If you stay beyond the period of your visa (‘overstay’), you’ll be fined 500 baht per day up to a maximum of 20,000 baht. You also risk being held in detention, fined, deported at your own expense and banned from re-entering Thailand. The enforcement of penalties for overstaying is strict and conditions in detention centres can be harsh. Deportation by the Thai authorities can be a lengthy process and you will also be banned from re-entering Thailand for up to 10 years.



We wouldn’t recommend hiring a car in Bangkok, the traffic doesn’t follow Western rules. The taxis are very well priced and you always get fantastic service in Thailand. Your hotel or hostel will call one for you or you can flag one down in the street. Bangkok has excellent train services and walk ways. Again, the trains are affordable and air conditioned, so travelling in and out of the Centre is easy to do.



Lovingly referred to as the Temple of the Reclining Buddha, Wat Pho or Wat Phra Chetuphon, it’s a must-see for any first-time visitor to Bangkok. As one of the largest temple complexes in the city, it’s famed for its giant reclining Buddha that is 46 metres long, covered in gold leaf.

It’s an easy 10-minute walk from the Grand Palace, and we recommend coming to Wat Pho second because even though the golden Buddha here is just as popular, many people don’t take the time to wander around the rest of the complex, making for a more relaxing experience.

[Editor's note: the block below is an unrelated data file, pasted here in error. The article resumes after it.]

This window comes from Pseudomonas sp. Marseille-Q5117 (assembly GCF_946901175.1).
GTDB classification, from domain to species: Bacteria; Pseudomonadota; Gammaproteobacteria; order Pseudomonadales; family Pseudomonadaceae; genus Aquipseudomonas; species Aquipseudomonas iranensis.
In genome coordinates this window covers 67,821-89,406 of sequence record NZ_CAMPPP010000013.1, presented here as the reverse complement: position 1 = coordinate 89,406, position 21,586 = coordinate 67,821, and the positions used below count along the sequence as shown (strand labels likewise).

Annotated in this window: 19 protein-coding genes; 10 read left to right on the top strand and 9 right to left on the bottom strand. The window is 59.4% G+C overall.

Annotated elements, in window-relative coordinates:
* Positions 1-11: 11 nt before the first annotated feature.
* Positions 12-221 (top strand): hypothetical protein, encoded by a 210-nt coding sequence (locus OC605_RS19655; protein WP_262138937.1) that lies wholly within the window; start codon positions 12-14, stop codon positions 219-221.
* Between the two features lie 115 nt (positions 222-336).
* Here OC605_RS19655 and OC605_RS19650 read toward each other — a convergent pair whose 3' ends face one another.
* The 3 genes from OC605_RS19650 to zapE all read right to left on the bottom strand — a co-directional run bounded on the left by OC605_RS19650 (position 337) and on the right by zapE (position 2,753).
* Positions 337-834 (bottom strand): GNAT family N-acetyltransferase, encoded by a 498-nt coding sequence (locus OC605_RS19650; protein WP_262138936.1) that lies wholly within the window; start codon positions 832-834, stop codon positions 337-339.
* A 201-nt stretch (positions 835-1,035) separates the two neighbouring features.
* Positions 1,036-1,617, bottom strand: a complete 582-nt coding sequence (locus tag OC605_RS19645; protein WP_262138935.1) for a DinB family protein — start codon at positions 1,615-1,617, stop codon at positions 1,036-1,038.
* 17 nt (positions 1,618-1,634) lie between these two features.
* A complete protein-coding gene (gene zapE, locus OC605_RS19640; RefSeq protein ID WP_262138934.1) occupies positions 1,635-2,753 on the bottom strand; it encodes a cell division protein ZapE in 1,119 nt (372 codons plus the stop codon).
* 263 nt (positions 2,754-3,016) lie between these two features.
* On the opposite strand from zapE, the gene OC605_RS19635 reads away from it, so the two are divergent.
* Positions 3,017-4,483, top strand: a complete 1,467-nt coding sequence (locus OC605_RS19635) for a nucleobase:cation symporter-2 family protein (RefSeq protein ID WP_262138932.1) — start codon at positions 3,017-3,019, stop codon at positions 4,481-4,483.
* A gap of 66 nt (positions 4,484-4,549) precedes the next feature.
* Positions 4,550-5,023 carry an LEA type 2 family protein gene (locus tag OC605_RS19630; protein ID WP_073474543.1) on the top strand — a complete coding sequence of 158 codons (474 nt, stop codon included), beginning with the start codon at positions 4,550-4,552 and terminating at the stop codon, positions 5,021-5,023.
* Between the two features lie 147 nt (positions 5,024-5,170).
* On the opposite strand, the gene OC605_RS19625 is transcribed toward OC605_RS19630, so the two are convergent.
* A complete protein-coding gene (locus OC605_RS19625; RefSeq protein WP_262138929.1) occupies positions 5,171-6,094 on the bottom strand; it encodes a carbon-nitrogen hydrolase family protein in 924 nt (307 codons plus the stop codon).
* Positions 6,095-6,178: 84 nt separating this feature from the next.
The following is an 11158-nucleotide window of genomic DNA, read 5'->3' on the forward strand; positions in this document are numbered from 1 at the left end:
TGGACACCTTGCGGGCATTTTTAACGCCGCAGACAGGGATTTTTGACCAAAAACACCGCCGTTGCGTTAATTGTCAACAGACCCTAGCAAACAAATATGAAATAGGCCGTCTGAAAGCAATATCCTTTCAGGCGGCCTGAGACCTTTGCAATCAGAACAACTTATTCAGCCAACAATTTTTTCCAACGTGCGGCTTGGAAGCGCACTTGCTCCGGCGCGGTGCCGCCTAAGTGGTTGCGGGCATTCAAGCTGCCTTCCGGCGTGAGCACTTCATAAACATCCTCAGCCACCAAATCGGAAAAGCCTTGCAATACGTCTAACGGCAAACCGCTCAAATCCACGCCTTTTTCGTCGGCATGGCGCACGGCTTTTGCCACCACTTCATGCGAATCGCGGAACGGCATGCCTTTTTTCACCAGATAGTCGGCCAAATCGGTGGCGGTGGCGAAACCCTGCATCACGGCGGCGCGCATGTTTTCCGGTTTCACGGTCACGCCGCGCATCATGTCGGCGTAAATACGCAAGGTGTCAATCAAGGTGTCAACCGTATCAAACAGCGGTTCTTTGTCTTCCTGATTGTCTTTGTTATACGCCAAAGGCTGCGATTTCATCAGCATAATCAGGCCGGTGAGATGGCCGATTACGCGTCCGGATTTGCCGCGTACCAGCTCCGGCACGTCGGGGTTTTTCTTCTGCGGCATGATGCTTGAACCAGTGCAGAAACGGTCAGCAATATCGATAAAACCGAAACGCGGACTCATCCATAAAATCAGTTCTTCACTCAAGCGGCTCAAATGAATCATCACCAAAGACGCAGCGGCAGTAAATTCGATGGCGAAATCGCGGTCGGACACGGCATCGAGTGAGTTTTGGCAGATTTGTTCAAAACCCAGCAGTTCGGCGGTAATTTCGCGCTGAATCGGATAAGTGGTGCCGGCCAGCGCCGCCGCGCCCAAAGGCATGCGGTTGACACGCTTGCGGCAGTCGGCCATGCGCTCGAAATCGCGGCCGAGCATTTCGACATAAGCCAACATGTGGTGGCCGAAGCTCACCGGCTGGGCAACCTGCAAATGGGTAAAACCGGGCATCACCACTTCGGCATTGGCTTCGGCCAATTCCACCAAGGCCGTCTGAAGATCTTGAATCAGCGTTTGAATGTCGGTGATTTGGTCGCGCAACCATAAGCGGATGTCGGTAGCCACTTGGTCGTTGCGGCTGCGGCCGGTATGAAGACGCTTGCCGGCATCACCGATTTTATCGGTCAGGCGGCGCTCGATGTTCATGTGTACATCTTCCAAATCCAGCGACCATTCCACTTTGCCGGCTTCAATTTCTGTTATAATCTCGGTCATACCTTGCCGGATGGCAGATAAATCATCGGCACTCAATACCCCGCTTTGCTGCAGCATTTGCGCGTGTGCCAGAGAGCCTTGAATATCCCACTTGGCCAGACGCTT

£20 | Wat Phra Chetuphon


Considered by many, to be one of the most beautiful temples in Thailand. Wat Arun has symmetrical architecture and outstanding craftsmanship. The prang (spire) by the Chao Phraya is one of Bangkok’s world-famous landmarks. The imposing spire rises over 70 metres high and is beautifully decorated with tiny pieces of coloured glass.

We recommend allocating 2-3 hours for visiting and exploring the temple in full. Although it’s known as the Temple of the Dawn, it’s absolutely stunning at sunset, particularly when lit up at night. Visit first thing in the morning to avoid queues and explore in peace and quiet.

Temple of Dawn  | MORE INFORMATION


Chatuchak is home to more than 8,000 market stalls and each weekend, welcomes more than 200,000 visitors. Not always the cheapest, but if you hunt around and are willing to negotiate then you might bag yourself a bargain. It’s more the atmosphere and experience that you gain, and that’s priceless.

Inside, there’s a main walkway that encircles the entire market, and it branches off into a series of numbered alleyways called Soi 1, Soi 2, Soi 3, and so on. These alleyways are grouped into sections, with 27 sections in all. You’ll find more than one category of goods contained in one section, and the same category of goods will appear again in the other sections.